Physical measurement of cliff loss in the glacially deposited clays of the East Yorkshire coast began in 1951, using a series of erosion posts. Prior to this date, estimates of recession of the land relied at least in part on a comparison of cliff lines drawn on Ordnance Survey maps.
An improved system employing GPS technology was introduced in 1999, becoming fully applied at regularly spaced monitoring profiles in 2003. Almost all erosion posts were abandoned in 2010, with the remainder gone by 2013.
Information on cliff loss measurement since the middle of the nineteenth century is available at data in detail.
Only a few erosion posts and monitoring profiles approximate as regards location. An Excel spreadsheet has been prepared which attempts to overcome the difficulty and combine the two data sets.
Show monitoring locations
in Google Earth:
- right click Temporary Places > Add > Network Link
- at Link, insert
- click on Untitled Network Link
- Pins Pr1 to Pr123 mark cliff top positions of monitoring profiles
- Pins EP1 to EP120 mark locations of erosion posts (former system)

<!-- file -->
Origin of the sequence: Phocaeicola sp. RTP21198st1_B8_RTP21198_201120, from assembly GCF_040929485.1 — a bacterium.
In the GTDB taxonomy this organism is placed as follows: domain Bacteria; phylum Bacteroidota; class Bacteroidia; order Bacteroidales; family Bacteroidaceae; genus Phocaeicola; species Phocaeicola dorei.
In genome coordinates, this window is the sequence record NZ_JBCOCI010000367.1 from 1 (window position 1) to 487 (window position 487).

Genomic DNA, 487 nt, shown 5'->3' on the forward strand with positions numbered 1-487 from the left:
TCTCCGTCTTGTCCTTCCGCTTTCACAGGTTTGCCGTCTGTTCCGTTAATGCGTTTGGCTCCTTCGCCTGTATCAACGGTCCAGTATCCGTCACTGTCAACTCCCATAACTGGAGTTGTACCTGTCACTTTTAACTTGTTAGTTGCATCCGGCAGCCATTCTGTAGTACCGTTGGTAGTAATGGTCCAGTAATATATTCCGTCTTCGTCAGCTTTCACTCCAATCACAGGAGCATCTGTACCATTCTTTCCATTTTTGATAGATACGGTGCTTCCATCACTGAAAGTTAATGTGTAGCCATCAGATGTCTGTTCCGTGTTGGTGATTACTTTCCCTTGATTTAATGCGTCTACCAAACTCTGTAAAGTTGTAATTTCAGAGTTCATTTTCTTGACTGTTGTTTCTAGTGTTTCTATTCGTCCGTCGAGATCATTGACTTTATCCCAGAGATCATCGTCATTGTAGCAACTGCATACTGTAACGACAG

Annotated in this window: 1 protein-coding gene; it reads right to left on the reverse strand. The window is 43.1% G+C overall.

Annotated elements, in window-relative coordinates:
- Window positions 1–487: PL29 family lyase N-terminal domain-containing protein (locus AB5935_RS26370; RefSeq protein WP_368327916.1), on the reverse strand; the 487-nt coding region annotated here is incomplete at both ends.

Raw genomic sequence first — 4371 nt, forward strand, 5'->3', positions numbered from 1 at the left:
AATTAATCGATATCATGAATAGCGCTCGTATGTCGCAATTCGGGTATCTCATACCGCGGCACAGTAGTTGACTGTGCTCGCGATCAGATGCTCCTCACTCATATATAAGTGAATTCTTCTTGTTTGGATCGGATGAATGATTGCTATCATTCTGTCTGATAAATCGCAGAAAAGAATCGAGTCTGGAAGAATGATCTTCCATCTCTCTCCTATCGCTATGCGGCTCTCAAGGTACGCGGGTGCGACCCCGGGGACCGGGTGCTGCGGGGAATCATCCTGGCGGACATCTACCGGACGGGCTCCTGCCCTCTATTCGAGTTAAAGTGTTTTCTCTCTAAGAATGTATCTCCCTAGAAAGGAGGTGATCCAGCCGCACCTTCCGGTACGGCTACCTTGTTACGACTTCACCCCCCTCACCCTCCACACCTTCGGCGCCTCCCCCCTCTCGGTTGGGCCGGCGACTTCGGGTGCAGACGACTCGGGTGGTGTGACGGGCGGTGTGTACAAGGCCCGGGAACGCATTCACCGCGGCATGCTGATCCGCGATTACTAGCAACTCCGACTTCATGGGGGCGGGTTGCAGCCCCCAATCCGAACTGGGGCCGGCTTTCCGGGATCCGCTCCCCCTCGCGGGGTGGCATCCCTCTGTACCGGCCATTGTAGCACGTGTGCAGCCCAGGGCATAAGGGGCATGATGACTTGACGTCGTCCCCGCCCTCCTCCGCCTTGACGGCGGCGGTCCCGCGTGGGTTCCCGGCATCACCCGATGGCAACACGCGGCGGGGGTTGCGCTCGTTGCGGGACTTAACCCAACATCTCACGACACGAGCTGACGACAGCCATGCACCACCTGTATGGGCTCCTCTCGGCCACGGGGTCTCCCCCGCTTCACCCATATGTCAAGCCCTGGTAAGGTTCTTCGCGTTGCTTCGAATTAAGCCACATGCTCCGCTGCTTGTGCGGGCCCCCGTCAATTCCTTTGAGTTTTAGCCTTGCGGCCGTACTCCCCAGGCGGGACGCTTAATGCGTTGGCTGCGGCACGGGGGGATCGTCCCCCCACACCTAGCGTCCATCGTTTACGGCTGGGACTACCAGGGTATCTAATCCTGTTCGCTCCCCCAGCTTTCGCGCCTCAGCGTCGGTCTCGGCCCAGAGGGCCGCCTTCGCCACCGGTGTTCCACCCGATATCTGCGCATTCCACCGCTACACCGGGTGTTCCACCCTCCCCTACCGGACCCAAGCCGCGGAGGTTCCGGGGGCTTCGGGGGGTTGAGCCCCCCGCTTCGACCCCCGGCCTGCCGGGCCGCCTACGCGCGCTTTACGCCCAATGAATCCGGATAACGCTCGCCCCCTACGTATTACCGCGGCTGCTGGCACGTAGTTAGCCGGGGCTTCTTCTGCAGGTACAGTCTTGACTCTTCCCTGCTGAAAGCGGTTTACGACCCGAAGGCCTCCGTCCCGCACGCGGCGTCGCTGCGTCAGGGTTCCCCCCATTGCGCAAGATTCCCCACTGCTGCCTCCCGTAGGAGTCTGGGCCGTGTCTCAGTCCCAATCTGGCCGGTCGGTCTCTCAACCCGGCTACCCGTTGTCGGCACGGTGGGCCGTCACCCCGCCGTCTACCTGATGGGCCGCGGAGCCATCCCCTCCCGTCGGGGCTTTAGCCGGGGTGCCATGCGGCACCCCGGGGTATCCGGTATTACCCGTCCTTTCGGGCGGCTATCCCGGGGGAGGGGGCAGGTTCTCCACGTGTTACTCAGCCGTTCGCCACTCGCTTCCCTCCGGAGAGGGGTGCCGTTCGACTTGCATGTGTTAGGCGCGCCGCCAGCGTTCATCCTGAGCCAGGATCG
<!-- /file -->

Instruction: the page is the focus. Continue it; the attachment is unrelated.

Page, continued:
- circled dots mark cliff top positions in 2003
Show monitoring profiles
on a map:
- go to ERYC Coastal Explorer Interactive Map
- click on icon at far right of green toolbar (Layer List)
- tick ‘Beach Profiles’
- drag and zoom as required
the combined data sheet
Rows represent the coast from just south of Bridlington to the neck of the Spurn peninsula, each row standing for a 100 metre stretch. There are 580 such rows.
Columns represent full years from 1951 to 2019. There are 69 such columns.
A year is deemed to be that in which the erosion occurred, not the year of measurement. Results from periods of twice-yearly monitoring are added together to make the year.
Annual cliff loss figures in metres for erosion posts and for monitoring profiles are inserted relative to geographical location within the 100 metre scheme. Brief descriptions of locations appears at the right of the data. A number of posts locations and one profile location have been lost to erosion. Coordinates can be obtained from respective data sheets: posts and profiles.
Gaps appear in the posts data when no readings were taken. Cumulative values following breaks in measurement have been averaged out, or ‘smoothed’, across the period to which they relate. Although less than satisfactory, smoothing prevents untrue peaks of erosion appearing in the data.
The data set for profiles is, apart from a couple of brief instances, complete from 2003 to 2019.
Colour grading is applied to show relative amounts of cliff loss. White denotes no loss, red maximum loss, with shades between. The grading is applied column by column, each year scaled separately.
all cliff loss data (menu)
Prepared by Brian Williams.